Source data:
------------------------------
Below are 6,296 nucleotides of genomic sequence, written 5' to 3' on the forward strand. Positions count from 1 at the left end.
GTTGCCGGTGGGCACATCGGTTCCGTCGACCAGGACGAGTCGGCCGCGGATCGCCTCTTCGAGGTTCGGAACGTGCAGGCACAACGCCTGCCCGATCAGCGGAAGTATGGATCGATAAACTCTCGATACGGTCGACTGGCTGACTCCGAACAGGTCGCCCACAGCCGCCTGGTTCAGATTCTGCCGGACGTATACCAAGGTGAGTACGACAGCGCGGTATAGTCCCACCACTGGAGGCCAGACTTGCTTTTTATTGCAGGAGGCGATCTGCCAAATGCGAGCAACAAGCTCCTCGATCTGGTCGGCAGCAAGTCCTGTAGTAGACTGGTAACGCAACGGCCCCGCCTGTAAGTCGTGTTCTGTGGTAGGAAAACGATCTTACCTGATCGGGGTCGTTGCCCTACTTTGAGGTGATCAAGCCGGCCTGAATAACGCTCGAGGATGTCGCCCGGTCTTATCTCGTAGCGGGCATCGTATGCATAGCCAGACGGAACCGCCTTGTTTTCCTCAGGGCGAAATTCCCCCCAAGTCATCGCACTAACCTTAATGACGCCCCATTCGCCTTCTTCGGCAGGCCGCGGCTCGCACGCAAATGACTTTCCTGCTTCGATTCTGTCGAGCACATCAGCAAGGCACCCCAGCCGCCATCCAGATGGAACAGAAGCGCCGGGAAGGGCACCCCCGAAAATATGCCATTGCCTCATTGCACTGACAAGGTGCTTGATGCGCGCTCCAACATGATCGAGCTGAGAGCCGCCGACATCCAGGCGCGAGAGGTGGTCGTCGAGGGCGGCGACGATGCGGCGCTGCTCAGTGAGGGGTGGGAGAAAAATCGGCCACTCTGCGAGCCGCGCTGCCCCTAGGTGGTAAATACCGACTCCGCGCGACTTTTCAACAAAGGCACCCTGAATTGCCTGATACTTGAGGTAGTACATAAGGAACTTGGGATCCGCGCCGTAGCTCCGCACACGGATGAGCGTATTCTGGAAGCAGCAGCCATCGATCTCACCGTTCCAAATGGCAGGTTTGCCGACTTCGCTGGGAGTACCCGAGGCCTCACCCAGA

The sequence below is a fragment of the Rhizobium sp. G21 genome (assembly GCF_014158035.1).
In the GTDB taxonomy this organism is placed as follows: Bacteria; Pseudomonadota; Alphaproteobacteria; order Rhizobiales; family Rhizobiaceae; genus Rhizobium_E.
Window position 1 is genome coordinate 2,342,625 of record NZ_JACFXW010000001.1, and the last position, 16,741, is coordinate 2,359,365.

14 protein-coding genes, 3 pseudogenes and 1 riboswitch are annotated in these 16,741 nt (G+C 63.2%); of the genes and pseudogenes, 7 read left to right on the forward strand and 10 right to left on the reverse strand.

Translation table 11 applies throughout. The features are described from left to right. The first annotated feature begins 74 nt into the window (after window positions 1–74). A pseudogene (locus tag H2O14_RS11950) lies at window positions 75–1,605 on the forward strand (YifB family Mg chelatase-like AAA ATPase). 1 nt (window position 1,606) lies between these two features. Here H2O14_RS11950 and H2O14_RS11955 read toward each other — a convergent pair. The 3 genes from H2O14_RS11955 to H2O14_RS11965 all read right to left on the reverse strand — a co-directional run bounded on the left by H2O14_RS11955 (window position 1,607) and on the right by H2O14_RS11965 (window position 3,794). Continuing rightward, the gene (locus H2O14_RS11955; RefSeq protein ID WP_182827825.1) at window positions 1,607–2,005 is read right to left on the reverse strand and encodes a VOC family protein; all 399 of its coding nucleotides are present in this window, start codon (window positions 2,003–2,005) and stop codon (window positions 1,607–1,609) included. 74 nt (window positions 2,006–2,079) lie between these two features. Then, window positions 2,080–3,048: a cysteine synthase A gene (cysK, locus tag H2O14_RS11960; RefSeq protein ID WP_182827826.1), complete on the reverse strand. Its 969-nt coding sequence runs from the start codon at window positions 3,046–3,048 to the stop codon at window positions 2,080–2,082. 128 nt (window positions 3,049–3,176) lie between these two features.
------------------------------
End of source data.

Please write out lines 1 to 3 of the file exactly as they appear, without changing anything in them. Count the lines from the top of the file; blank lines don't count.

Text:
Below are 6,296 nucleotides of genomic sequence, written 5' to 3' on the forward strand. Positions count from 1 at the left end.
GTTGCCGGTGGGCACATCGGTTCCGTCGACCAGGACGAGTCGGCCGCGGATCGCCTCTTCGAGGTTCGGAACGTGCAGGCACAACGCCTGCCCGATCAGCGGAAGTATGGATCGATAAACTCTCGATACGGTCGACTGGCTGACTCCGAACAGGTCGCCCACAGCCGCCTGGTTCAGATTCTGCCGGACGTATACCAAGGTGAGTACGACAGCGCGGTATAGTCCCACCACTGGAGGCCAGACTTGCTTTTTATTGCAGGAGGCGATCTGCCAAATGCGAGCAACAAGCTCCTCGATCTGGTCGGCAGCAAGTCCTGTAGTAGACTGGTAACGCAACGGCCCCGCCTGTAAGTCGTGTTCTGTGGTAGGAAAACGATCTTACCTGATCGGGGTCGTTGCCCTACTTTGAGGTGATCAAGCCGGCCTGAATAACGCTCGAGGATGTCGCCCGGTCTTATCTCGTAGCGGGCATCGTATGCATAGCCAGACGGAACCGCCTTGTTTTCCTCAGGGCGAAATTCCCCCCAAGTCATCGCACTAACCTTAATGACGCCCCATTCGCCTTCTTCGGCAGGCCGCGGCTCGCACGCAAATGACTTTCCTGCTTCGATTCTGTCGAGCACATCAGCAAGGCACCCCAGCCGCCATCCAGATGGAACAGAAGCGCCGGGAAGGGCACCCCCGAAAATATGCCATTGCCTCATTGCACTGACAAGGTGCTTGATGCGCGCTCCAACATGATCGAGCTGAGAGCCGCCGACATCCAGGCGCGAGAGGTGGTCGTCGAGGGCGGCGACGATGCGGCGCTGCTCAGTGAGGGGTGGGAGAAAAATCGGCCACTCTGCGAGCCGCGCTGCCCCTAGGTGGTAAATACCGACTCCGCGCGACTTTTCAACAAAGGCACCCTGAATTGCCTGATACTTGAGGTAGTACATAAGGAACTTGGGATCCGCGCCGTAGCTCCGCACACGGATGAGCGTATTCTGGAAGCAGCAGCCATCGATCTCACCGTTCCAAATGGCAGGTTTGCCGACTTCGCTGGGAGTACCCGAGGCCTCACCCAGA

The sequence below is a fragment of the Rhizobium sp. G21 genome (assembly GCF_014158035.1).